What’s on the PiFactory blog…

November 12, 2007 at 5:49 am Leave a comment

Welcome to The PiFactory blog. Here you will find notes from the classroom of a radical math teacher.

Below is a listing of all the blogs in date order. All blogs contain extensive links to relevant research and resources.

Relax and watch the kids shoot squids and crash cars reviews working with Geometry Expressions with Algebra 2 students.

We should be teaching mathematical thinking argues using technology in the classroom raises the question of the purpose of math education.

Avis foregoes the restroom and expresses some geometry looks how Geometry Expressions can be used on lower-level math courses.

Just weighing a pig doesn’t fatten — Obama hint on testing examines little-reported comments by President obama on his education policy.

UK moves closer to ending damaging tests in favor of teacher judgement reports on moves in the UK to reduce testing and put greater emphasis on assessment in the classroom by teachers.

Students learn what they think about reports on Dan T Willingham’s conclusions on how the brain works and learns.

Behaviorism 101 summarises how a supposedly dead and discredited theory is still at the heart of the US education system, doing daily damage.

Hope and change in my classroom assesses the likely educational policies of the new US president, and the balance between his education secretary Arne Duncan and key policy advisor Linda Darling-Hammond.

Assessment… a new sort of grade book looks at how classroom assessment based on descriptive feedback can be recorded.

Competitive grading still sabotages good teaching finds a decade-old description of poor teaching that gives a depressingly accurate description of current public school practice.

Win, win not fail, fail outlines the arguments against alpha-numeric grading and how grading undermines real learning.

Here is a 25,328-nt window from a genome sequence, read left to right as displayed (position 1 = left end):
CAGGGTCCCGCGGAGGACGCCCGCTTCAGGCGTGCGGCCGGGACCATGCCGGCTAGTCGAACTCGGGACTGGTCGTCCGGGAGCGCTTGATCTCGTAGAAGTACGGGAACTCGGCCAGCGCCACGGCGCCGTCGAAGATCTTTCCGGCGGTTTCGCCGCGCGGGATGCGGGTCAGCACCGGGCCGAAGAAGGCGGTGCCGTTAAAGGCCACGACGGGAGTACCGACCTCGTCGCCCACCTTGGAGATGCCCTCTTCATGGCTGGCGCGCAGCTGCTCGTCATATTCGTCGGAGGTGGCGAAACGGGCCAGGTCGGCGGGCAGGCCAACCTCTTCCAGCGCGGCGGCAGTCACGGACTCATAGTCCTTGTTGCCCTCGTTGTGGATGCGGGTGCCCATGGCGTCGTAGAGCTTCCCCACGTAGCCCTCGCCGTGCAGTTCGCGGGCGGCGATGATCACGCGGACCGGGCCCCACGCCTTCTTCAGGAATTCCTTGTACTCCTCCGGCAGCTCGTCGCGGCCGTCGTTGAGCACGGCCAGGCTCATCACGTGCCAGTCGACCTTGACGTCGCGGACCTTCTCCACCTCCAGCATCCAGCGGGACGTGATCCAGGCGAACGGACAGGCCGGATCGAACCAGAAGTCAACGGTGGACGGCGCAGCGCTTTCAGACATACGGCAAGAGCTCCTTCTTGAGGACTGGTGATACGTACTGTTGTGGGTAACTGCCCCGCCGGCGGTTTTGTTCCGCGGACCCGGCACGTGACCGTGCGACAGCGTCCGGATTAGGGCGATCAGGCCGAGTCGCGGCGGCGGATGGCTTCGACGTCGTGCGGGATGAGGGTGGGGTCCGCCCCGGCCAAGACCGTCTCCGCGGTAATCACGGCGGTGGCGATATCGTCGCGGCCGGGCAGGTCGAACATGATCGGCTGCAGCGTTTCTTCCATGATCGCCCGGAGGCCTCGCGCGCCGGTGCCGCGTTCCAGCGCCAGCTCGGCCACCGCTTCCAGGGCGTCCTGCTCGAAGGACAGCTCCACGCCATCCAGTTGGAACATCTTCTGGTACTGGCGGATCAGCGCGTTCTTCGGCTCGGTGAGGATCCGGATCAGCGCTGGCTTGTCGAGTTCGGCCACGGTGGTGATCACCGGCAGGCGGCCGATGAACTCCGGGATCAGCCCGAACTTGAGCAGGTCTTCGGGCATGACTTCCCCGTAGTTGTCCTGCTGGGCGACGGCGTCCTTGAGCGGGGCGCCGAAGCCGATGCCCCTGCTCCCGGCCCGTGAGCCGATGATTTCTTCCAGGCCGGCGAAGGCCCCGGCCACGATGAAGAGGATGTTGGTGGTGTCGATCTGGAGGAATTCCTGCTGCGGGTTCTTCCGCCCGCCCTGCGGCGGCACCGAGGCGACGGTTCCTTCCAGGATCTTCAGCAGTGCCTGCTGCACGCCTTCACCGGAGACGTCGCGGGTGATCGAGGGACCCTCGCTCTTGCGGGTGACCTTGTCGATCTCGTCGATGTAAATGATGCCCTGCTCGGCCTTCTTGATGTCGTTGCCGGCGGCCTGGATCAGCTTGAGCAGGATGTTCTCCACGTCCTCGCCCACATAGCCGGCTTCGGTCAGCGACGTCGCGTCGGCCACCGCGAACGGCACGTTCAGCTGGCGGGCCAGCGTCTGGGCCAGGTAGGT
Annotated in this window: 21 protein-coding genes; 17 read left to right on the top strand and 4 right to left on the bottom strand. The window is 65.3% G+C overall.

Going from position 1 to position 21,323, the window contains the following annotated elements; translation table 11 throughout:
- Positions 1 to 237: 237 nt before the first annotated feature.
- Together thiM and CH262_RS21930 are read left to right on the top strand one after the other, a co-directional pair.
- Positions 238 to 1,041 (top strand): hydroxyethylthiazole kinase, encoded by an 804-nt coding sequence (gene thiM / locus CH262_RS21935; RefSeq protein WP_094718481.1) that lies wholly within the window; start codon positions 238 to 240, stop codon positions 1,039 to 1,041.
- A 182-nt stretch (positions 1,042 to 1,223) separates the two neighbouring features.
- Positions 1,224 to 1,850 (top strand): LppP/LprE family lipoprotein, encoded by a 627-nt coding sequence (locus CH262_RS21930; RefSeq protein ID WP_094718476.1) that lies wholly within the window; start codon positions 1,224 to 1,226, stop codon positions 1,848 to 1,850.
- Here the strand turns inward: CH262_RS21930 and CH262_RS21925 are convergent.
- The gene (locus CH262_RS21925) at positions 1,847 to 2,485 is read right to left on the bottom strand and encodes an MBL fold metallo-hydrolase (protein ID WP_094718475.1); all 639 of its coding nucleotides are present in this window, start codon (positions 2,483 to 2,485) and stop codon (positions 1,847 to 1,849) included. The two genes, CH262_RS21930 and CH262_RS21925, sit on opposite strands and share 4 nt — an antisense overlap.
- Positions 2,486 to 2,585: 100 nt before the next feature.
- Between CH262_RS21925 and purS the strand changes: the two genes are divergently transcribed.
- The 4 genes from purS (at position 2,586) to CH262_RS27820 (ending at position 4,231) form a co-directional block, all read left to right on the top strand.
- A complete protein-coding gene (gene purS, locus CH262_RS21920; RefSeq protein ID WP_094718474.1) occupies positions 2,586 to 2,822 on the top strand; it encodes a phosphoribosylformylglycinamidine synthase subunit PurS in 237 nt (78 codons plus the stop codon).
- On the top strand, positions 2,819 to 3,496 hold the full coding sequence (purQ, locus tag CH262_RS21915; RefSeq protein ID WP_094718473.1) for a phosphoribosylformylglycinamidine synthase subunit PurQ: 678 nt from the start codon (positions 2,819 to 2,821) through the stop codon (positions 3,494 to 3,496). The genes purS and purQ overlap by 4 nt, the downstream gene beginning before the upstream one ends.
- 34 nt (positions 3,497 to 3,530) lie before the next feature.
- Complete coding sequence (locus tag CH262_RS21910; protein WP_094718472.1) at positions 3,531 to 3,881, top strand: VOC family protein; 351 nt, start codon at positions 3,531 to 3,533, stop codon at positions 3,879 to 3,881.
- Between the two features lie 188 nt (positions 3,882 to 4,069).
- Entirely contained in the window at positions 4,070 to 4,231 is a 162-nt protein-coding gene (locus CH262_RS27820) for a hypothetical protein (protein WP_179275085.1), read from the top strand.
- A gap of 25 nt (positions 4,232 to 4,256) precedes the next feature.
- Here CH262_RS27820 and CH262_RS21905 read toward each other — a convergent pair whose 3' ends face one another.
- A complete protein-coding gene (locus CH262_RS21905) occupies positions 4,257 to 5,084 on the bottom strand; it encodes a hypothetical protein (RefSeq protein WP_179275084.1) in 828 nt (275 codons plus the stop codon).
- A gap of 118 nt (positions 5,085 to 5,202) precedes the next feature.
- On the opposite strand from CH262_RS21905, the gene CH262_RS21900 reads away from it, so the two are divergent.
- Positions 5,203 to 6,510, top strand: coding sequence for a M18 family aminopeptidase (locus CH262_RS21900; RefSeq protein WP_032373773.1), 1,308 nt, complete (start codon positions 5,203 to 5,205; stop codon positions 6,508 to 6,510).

Working inside the black box reviews the latest research from Prof Paul Black and the Asessment Reform Group now driving major changes in the UK education system.

What really was the point? reflects on what’s important for kids at school.

The final answer summarises an attempt at an alternative to the final exam.

Rigorously challenged rigorously challenges rigor.

Testing… a teachable moment argues if a student asks for help in an exam, then the teacher has a great teachable moment.

Open learning targets reports on PiFactory plans to go open source.

No prizes in points argues points and other behaviorist rewards in education diverts student attention away from what it is they are trying to learn.

Barack, me… and institutional racism in schools discusses the difficulties of raising the issue of racism in schools.

The business of parent conferences reflects on the shortcomings of student-parent-teacher conferences that focus on alpha-numeric grades.

My mistake, I didn’t read the question on getting stuck and unstuck.

JJ’s knock-out question describes one student’s demonstration of mathematical thinking.

Adolescence, a time for second, third… as many chances as it takes reviews research on the teenage brain and the implications for teaching.

Assessment… it’s all in the tone of the voice reflects on assessment aimed at helping learning.

Annah and Camilla get unstuck… and 5 million points describes a case of student self-assessment.

Student self-assessment &mdash the research says… reviews research on the gains to be made by using student self-assessment.

I’m stuck! — do I get 5 million points? reports on how two students got stuck and started to learn.

Assessment — when the numbers don’t add up outlines the case against numerical or percentage-based grading.

The research gives testing an F reports on the research showing the extreme damage caused by frequent testing.

Why I no longer set homework summarizes the case against homework.

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Why I no longer set homework

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